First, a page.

“MAMBO MAN”— A Film to Listen To


A Film to Listen To

Amos Lassen

The wonderful Afro-Cuban soundtrack of “Mambo Man” makes this a film to listen to. The story that goes with it is pretty thin— an impresario-farmer-get-rich-quick-schemer is the main character in Edesio Alejandro’s new film.

JC (Hector Noas) is the godfather of the East Cuban music scene but we never see him pick up an instrument. He is just finishing an album with music producer Mo Fini (playing himself). One day, his childhood friend Roberto returns to Cuba from Ecuador and offers JC a great opportunity. The matriarch of a family he knows has to sell her collection of jewelry to pay for her transit to Miami for $50,000. We suspect that this is a deal that is too good to be true.

The film is a very cleaned-up look at the oppressed and depressed Cuban society. The rich and rhythmic soundtrack includes such notable artists as Juan De Marcos Gonzalez & the Afro-Cuban All-Stars, Eliades Ochoa, and Omara Portuondo, Arturo Jorge, Julio Montoro Y Alma Latina, and Candido Fabre. Sometimes the music is peppy and upbeat, other times it is elegant and it always sounds great.

 Noas is wonderful as JC, but he is also something of a caricature. There’s something exotic about Cuba for Americans probably because the rules and restrictions have kept most of us away. “Mambo Man” allows  viewers to see the country’s landscapes as well as the lifestyles of Cubans.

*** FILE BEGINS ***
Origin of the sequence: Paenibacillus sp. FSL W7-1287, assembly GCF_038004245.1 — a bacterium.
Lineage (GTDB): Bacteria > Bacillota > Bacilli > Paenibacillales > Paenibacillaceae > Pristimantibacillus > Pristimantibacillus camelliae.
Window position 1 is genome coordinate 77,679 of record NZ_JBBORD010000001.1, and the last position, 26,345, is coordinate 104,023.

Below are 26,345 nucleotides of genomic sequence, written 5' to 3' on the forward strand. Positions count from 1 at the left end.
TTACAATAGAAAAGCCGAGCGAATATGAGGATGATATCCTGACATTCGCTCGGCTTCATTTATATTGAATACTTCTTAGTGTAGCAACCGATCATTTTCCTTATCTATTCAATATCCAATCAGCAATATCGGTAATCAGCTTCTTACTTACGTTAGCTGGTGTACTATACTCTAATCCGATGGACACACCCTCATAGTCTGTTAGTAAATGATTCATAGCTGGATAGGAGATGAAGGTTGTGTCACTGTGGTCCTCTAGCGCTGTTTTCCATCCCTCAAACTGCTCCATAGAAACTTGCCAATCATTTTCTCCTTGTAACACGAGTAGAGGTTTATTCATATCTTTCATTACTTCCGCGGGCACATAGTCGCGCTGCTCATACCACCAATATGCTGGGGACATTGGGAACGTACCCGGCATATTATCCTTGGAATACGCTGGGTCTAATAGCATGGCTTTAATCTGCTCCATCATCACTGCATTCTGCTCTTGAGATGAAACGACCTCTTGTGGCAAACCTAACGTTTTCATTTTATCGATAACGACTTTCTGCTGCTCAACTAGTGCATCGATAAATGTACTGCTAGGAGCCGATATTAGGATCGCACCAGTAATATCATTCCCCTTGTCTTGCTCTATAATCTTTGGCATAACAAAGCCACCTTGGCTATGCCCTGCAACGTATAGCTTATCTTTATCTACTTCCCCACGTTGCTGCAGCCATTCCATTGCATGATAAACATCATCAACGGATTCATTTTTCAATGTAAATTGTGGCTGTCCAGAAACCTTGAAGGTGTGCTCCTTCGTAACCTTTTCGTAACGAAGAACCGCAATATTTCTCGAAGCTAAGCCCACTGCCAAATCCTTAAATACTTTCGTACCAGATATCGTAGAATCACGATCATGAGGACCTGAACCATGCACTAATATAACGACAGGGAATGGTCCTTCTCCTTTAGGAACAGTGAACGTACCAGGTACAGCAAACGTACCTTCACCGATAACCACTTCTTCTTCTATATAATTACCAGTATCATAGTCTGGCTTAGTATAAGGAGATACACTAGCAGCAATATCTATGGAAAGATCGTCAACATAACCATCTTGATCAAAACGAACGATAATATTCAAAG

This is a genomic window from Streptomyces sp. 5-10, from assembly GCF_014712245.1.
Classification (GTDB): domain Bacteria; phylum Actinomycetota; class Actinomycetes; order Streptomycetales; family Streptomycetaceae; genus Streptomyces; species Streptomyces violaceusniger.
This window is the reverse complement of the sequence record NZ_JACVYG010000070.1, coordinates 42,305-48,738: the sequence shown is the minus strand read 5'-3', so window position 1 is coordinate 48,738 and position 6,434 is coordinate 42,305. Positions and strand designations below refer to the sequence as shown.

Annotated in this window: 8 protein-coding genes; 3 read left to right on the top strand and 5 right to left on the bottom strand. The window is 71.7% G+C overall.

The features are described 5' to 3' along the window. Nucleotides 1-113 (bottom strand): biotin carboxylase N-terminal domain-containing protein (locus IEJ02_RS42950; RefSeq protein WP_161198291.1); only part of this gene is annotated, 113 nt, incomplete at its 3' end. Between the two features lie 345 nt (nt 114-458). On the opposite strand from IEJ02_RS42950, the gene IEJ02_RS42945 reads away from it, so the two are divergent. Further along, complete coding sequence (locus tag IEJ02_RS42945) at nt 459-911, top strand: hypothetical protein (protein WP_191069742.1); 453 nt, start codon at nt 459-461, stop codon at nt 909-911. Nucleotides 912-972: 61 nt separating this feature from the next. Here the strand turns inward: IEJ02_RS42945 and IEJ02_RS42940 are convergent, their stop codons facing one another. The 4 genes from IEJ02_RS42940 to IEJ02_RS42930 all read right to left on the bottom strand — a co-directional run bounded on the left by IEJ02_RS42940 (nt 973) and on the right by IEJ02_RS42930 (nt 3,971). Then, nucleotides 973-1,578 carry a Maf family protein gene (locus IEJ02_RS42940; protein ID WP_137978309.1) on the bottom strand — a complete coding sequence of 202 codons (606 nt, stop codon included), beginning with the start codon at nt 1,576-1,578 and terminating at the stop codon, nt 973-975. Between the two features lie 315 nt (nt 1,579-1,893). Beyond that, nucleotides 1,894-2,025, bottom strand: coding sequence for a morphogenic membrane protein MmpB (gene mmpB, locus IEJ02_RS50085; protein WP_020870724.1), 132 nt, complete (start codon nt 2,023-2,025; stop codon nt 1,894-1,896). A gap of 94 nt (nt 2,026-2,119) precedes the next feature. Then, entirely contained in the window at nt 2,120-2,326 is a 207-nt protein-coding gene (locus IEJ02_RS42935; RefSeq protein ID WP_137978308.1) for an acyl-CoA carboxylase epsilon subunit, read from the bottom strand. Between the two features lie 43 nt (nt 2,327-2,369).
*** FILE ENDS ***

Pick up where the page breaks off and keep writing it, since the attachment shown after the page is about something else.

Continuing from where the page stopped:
JC is a Cuban farmer and music producer who seems to be involved in nearly every business in his small town—but none of them are profitable. Everyone knows him and every musician in town respects him for his contributions. However, he’s run out of money, and he’s becoming desperate to provide for his family. JC hesitates about the deal at first but then decides to take a chance on it get out of debt for good.  

As JC and his driver, David (Alejandro Palomino), travel from the farm, through the countryside, to the market, to the big city, we get a glimpse of life in Cuba. This isn’t the glamorous Cuba of mobsters and old Hollywood stars. It’s a place where Cubans just can’t seem to make ends meet. JC’s farm equipment is falling apart, the crops are failing, and it seems that everyone who has the drive to work has already left for Miami.  

Yet,  this isn’t a desolate, depressing Cuba. As JC tries to hustle his way through a deal that promises to fix all of his problems, the film also shows the life and vibrancy of the country, its streets, and its people. It’s a dynamic, film filled with color and busy markets, lively clubs, friendly outdoor cafes, classic Cuban music.

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